/ / The 5 Most Difficult Obstacles for Procurement Professionals

The 5 Most Difficult Obstacles for Procurement Professionals

The procurement industry is full of its share of headaches. Individuals working in supply chain management are faced with challenges everyday. You’ll find the biggest obstacles discussed below, along with tips to overcome them.

#1: Lack of Internal Communication

Lack of Internal Communication
Via Flickr by cambodia4kidso

Supply chain management is often one of the most overlooked departments in a corporation when it is a priority. Without direct communication between every department, purchasers are often not aware of key issues that will affect their buying decisions.

The solution – Develop a solid procurement strategy that integrates with the corporate strategy. Work with upper-level management to open the lines of communication throughout the company and meet regularly with other decision makers to keep everyone on the same page.

#2: External Communication Blocks

External Communication Blocks
Via Flickr by US Embassy New Zealand

When internal communication is below standards, it’s easy to fall into a similar trap with your vendors and suppliers. A supply chain can only be as effective as the people involved in the procurement process. This includes everyone from purchasers to logistics experts to sellers to end users.

The solution – In addition to getting feedback from department heads and customer liaisons, procurement professionals must work hard to develop a strong, trustworthy bond with their suppliers. Meet regularly with your vendors and address problems or concerns quickly and professionally. Choose sellers who actively work with you to improve your relationship.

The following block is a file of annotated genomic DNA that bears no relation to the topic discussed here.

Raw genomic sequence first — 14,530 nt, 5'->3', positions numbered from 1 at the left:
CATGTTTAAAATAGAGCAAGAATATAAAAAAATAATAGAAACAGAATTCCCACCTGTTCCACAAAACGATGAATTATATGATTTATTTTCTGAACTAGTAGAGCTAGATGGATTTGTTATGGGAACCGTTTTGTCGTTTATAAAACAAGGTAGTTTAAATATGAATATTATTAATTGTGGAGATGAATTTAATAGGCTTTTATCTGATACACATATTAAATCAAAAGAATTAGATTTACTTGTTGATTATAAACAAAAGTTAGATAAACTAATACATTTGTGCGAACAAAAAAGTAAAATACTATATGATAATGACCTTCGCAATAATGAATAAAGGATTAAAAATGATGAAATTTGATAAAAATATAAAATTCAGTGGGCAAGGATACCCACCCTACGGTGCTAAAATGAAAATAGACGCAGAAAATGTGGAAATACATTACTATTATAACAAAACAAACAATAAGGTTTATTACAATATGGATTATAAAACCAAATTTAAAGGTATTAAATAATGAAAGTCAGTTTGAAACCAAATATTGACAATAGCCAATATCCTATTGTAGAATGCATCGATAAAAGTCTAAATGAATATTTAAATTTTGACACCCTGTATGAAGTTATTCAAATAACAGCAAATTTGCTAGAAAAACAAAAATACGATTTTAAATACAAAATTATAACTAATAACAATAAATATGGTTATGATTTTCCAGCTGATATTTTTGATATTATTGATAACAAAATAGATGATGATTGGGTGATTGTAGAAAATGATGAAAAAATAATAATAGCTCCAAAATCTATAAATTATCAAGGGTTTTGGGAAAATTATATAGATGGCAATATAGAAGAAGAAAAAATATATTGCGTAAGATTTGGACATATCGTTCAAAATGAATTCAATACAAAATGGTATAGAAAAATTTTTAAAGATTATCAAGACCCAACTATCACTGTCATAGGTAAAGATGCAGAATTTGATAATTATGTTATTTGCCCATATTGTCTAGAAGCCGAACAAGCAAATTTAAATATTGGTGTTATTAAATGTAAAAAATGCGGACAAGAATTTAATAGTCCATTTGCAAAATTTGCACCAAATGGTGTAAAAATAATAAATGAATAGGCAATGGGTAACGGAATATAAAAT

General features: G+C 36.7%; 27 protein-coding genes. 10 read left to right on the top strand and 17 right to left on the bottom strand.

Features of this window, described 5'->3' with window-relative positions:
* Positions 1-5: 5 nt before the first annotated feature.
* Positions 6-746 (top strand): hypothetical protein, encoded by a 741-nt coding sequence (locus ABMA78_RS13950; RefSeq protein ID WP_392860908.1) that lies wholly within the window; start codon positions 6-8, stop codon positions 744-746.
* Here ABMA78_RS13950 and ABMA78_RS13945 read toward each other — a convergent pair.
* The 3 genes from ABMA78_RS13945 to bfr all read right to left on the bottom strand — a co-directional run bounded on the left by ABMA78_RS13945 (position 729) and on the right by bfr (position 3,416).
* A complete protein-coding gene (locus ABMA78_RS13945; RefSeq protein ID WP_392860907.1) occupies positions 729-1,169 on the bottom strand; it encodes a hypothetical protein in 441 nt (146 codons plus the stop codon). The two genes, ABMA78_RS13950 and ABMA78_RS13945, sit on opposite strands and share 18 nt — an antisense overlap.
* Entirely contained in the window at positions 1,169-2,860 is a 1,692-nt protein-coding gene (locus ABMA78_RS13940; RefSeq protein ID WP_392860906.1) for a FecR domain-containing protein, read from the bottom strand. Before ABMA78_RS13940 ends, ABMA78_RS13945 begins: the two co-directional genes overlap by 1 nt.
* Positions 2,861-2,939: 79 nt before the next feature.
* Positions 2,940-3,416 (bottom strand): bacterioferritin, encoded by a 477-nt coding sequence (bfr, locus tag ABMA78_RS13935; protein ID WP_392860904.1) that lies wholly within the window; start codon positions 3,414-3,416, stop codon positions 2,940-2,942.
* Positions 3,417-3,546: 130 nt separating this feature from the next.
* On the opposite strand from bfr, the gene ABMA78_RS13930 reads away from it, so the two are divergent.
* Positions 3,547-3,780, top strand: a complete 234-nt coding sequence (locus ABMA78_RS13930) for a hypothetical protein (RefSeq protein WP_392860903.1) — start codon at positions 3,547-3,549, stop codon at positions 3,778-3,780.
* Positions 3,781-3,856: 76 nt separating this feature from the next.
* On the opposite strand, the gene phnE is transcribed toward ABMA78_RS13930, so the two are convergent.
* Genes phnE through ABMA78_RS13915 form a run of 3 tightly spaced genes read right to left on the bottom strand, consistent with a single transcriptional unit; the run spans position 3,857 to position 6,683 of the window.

Cost Control
Via Flickr by stockmonkeys.com

#3: Cost Control

Depending on the industry, the costs of products, materials, and transportation are constantly fluctuating. On the other side, demand and value are also changing. Keeping all of this under control to meet the desired profit is a big challenge in most procurement processes.

The solution – Again, internal and external communication is essential throughout the procurement process. Concentrate on building relationships with the suppliers who have the biggest impact on profits. The best procurement professionals actively eliminate unneeded spending and impart more value to the company as well as its consumers.

#4: Improper Focus

Improper Focus
Via Flickr by Jonathon Choe

Too many procurement professionals remain isolated from corporate operations and often fail to see a product for its greatest end value. In doing so, many important details get overlooked, leading to missed opportunities, increased costs, and other side effects.

The solution – Like most challenges in the procurement industry, the foundation to overcoming this obstacle is communication at all levels. A successful supply chain manager is aware of the end user’s needs, the budget, the marketing strategy, and other steps in the product’s timeline to develop a comprehensive strategy that generates optimum profits.

#5: Failure to Streamline the Process

Failure to Streamline the Process
Via Flickr by foolish alder

The most effective procurement strategies integrate seamlessly into the corporate strategy, essentially becoming a key player in demand management and not mere supply chain management. Of course, a process that works this effectively requires overcoming all the obstacles already mentioned.

The solution – Streamlining starts with a quality software solution. Procurement software systems that are too complex cost more time and money in the long run. These resources are better spent on improving internal and external communication and, ultimately, becoming a leader in product innovation and demand progression.

Tackling all the challenges that come with supply chain management isn’t easy. Remember that communication at every level is the key to procurement success.

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  1. I agreed with your focusing in the internal and external proper communication.